Ignition coils are another essential component of the gasoline engine’s combustion.
The role of the ignition coils is to convert the low voltage from the car to extremely high ones needed for the spark plug to create a spark and ignite the fuel.
The tricky thing with bad ignition coils is that they will make the spark plugs look bad, even though nothing is wrong with them.
If your spark plugs look good and are within their expected lifespan, the ignition coils are probably the culprit.
Clogged Catalytic Converter
Catalytic converters do not go bad by themselves. Instead, there is always an underlying mechanism for why a catalytic converter has gone bad.
Causes for a bad catalytic converter may be a blown head gasket, a leak, or an ignition failure due to bad spark plugs or ignition coils.
Therefore, a clogged catalytic converter is more of a result of an engine misfire instead of a cause. However, it will make the presentation of the initial cause worse.
Bad Camshaft Or Crankshaft
The camshaft and crankshaft are extremely important for the engine.
In a way, they are analogous; the crankshaft synchronously moves the pistons, while the camshaft moves the top pistons (valves) similarly.
While a bad crankshaft will have a detrimental effect and can cause engine knocking, it may be possible that some type of sensor is off, causing the misfire.
If you suspect that the camshaft or crankshaft is not working properly, you should not start the engine until you confirm the reason for the misfire.
The camshaft may also be the culprit, which can cause different symptoms depending on if it is a DOHC or SOHC engine.
Either way, it would be good to check if the valve timing is appropriate. If it is, the camshaft is most likely not the culprit.
Like the crankshaft, there may be a sensor that has gone bad. The ECU will often show a code indicating that the sensor is faulty, but this is not a given.
The cause of a misfire may be due to too much or little fuel in the combustion chamber.
This may happen either due to a faulty sensor (most commonly the mass airflow sensor) or a vacuum leak.
A vacuum leak means there is a leak somewhere that most commonly surpasses the O2 and MAF sensor, making the engine run lean and causing a misfire.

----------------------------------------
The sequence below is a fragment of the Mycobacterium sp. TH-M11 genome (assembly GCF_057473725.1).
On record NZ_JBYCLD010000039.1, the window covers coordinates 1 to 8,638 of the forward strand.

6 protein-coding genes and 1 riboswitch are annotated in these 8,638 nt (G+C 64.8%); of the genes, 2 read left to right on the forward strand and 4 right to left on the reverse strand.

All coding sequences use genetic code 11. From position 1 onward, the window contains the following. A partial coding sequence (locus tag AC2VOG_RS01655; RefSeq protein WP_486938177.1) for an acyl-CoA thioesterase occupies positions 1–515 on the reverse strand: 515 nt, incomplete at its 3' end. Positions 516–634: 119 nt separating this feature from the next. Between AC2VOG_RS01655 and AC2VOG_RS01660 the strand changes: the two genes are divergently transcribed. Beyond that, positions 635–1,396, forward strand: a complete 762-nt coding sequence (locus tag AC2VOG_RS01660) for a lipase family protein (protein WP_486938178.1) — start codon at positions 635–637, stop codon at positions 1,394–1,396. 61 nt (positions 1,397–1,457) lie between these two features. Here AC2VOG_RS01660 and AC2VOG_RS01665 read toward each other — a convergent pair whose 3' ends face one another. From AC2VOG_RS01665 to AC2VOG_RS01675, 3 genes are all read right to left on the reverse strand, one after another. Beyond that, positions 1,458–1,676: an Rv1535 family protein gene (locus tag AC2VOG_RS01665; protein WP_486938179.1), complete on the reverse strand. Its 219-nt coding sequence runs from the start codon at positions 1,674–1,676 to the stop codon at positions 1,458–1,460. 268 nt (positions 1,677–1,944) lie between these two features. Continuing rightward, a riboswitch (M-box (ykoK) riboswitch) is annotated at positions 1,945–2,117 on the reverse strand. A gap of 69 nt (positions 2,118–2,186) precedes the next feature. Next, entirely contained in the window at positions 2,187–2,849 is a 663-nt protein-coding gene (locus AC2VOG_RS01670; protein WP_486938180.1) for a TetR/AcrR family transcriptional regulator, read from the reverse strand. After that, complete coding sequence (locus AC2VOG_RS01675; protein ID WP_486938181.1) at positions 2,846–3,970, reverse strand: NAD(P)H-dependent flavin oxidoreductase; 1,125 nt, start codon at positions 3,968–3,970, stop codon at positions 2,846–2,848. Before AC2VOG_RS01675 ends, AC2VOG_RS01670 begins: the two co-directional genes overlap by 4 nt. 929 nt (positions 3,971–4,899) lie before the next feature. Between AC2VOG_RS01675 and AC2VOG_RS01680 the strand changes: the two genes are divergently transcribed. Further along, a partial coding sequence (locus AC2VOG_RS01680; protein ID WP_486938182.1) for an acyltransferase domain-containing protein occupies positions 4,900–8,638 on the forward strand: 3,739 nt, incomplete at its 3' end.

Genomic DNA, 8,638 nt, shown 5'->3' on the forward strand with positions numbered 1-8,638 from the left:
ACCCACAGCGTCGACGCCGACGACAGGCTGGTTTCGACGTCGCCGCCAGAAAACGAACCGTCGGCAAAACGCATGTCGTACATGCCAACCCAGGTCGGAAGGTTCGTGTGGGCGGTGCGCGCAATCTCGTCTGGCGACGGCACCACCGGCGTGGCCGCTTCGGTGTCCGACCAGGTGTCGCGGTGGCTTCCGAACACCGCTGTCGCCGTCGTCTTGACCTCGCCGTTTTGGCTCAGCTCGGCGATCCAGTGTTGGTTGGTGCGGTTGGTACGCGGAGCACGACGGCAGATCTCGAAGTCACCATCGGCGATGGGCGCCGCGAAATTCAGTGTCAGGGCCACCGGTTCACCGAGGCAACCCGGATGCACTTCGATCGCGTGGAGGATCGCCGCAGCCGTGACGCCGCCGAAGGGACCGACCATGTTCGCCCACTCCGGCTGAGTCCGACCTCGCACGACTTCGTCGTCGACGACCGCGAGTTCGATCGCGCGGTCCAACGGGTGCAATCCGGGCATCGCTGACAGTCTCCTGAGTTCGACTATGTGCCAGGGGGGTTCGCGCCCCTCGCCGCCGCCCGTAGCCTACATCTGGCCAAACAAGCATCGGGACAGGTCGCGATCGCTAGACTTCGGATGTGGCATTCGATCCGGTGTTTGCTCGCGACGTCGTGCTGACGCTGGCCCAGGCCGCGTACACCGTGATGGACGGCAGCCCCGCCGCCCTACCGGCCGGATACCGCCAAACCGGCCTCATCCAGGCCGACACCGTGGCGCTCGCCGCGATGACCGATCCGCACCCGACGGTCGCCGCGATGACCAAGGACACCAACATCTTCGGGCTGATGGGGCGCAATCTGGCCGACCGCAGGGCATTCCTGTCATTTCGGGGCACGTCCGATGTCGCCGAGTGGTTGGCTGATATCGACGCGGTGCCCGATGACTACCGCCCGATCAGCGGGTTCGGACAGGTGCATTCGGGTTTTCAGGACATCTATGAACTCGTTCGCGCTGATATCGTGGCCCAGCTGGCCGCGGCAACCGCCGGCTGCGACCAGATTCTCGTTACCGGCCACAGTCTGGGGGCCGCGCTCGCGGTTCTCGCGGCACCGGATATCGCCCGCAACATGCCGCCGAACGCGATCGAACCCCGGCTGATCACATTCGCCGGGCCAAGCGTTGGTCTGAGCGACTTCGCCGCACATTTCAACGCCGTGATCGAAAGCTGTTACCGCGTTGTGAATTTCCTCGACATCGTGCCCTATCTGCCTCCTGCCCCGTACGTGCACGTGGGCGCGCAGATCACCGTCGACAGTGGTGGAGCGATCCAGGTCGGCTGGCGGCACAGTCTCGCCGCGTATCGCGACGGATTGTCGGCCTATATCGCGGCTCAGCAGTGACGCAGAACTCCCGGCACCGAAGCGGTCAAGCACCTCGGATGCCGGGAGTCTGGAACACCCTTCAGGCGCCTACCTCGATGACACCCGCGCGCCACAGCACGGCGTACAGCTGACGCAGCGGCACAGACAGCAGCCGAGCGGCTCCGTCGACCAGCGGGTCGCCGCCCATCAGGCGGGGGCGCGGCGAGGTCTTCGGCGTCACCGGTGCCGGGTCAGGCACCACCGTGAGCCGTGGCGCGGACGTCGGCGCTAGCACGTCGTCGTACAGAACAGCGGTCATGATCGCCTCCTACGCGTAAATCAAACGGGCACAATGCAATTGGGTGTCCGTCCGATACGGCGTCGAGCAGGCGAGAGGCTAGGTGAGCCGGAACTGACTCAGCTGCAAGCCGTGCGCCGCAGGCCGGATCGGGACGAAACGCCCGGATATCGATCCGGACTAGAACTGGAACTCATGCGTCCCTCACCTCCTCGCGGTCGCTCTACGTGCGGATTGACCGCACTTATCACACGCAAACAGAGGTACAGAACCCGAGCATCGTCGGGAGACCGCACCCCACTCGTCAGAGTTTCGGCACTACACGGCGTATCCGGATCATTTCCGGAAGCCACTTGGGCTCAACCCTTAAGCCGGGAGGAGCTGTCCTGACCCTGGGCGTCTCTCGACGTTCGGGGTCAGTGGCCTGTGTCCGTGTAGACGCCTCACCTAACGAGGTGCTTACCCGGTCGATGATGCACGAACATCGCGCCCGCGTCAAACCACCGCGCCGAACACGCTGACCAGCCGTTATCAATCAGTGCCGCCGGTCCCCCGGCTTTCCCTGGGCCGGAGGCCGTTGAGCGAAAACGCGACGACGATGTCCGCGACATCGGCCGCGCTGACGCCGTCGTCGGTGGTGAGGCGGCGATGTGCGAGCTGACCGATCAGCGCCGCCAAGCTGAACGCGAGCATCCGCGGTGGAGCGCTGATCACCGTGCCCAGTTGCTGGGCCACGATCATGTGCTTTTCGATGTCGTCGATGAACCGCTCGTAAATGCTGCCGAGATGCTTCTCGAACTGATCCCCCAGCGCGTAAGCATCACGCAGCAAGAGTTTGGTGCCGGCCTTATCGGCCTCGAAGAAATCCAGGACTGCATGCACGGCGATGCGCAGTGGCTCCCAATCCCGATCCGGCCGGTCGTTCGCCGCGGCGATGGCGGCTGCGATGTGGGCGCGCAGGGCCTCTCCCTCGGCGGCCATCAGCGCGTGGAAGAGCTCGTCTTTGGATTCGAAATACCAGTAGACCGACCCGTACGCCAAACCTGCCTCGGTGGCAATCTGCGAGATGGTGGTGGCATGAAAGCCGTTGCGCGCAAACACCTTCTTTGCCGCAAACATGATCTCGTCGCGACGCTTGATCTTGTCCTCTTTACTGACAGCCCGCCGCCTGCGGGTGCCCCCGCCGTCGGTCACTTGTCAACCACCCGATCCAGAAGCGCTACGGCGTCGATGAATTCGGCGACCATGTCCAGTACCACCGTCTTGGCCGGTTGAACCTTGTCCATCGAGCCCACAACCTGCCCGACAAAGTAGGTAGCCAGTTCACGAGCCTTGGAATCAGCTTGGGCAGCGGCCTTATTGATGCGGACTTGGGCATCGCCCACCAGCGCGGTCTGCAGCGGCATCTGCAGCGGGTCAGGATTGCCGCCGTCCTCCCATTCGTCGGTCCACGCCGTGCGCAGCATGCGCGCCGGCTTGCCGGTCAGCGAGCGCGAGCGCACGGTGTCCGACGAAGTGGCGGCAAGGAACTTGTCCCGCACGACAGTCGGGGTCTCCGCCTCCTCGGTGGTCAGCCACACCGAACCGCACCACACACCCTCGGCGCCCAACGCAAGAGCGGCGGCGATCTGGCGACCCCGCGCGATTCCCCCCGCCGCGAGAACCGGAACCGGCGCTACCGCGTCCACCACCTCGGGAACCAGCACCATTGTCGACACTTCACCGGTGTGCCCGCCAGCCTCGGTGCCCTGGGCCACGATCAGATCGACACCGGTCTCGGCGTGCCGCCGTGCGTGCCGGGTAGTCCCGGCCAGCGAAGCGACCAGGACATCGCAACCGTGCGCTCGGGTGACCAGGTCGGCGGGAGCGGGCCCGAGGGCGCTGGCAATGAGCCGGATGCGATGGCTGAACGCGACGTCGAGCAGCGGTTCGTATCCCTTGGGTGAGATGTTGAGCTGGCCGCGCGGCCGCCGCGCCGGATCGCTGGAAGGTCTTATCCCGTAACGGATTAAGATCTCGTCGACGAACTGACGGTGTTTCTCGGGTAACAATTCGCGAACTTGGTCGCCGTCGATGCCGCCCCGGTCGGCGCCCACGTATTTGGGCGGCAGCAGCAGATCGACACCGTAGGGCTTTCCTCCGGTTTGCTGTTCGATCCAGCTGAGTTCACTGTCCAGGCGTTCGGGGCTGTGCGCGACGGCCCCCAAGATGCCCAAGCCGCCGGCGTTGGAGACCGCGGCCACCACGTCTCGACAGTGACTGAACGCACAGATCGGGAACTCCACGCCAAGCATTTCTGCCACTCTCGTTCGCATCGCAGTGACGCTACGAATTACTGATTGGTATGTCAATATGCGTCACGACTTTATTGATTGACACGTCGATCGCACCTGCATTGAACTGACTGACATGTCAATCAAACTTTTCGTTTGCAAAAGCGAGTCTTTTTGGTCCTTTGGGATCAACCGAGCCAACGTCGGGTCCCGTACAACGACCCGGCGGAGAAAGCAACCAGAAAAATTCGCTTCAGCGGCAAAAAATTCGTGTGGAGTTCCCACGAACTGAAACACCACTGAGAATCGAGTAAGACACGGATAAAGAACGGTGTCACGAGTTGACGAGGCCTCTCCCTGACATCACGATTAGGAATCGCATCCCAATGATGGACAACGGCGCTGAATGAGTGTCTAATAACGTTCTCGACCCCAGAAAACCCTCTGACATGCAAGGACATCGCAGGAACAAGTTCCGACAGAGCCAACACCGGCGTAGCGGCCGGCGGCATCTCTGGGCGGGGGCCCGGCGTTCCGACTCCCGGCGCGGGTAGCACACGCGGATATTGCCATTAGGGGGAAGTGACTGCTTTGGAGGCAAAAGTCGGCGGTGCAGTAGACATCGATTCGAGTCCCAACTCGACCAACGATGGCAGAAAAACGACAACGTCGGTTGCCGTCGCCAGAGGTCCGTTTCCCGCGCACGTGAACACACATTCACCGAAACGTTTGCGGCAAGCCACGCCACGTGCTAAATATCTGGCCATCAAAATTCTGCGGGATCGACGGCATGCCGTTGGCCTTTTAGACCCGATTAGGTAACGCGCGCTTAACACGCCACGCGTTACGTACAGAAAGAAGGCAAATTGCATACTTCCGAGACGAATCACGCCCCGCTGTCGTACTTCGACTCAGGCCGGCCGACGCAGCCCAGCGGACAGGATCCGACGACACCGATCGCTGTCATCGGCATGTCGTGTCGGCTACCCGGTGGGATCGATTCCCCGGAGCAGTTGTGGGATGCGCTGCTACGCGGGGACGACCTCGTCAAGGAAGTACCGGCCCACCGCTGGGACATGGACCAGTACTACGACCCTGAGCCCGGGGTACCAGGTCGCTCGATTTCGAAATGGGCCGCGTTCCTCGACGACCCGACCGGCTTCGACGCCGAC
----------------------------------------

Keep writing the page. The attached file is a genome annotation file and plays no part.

Vacuum leaks can be hard to find but with the help of a propane torch or some water, just make sure you know what you are doing before finding a vacuum leak.
Faulty Fuel Delivery
Without fuel, the engine won’t run, and without adequate fuel supply to the combustion chamber, the cylinder may misfire.
When it comes to the fuel system, multiple components can go bad and consequently cause a misfire.
The heart of the fuel system is the fuel pump which, as expected, will cause symptoms synonyms with misfires.
If the fuel filter has not been changed in a long time, the chances are that it has been clogged, making the fuel pump work harder and consequently leading to a shorter lifespan.
That brings us to the fuel filter. It is relatively cheap to change a fuel filter, and it should be done to protect the fuel pump and make sure that clean gasoline gets to the combustion chamber.
A clogged fuel filter will eventually lead to a bad fuel pump and fuel injectors (which can also cause misfires). Therefore, make sure to change the fuel filter according to the schedule.
When an engine misfires, the combustion in one or more cylinders is abnormal, which will, therefore, potentially cause a variety of symptoms with at least as many potential causes.
The symptoms of engine misfire include poor acceleration, vibrations, rough idle, and an illuminated check engine light.
The best way to describe what a misfire feels like is an inconsistent idle together with vibration, especially when accelerating (jerky acceleration).
As mentioned, the causes of engine misfires are plenty.
Systematically, one may say that engine misfires are caused by four main categories: the ignition system, airflow, fuel, and the crankshaft or camshafts.
In turn, these can be faulty due to a single part, some type of leak, or simply a related sensor, such as the mass airflow sensor in the case of an airflow problem.
If you, for any reason, suspect that the problem is with the crankshaft or camshaft, you should be extremely cautious, as it can cause detrimental damage to the engine if it keeps running.
In other words, make sure to maintain your car properly and fix any type of problem as soon as possible.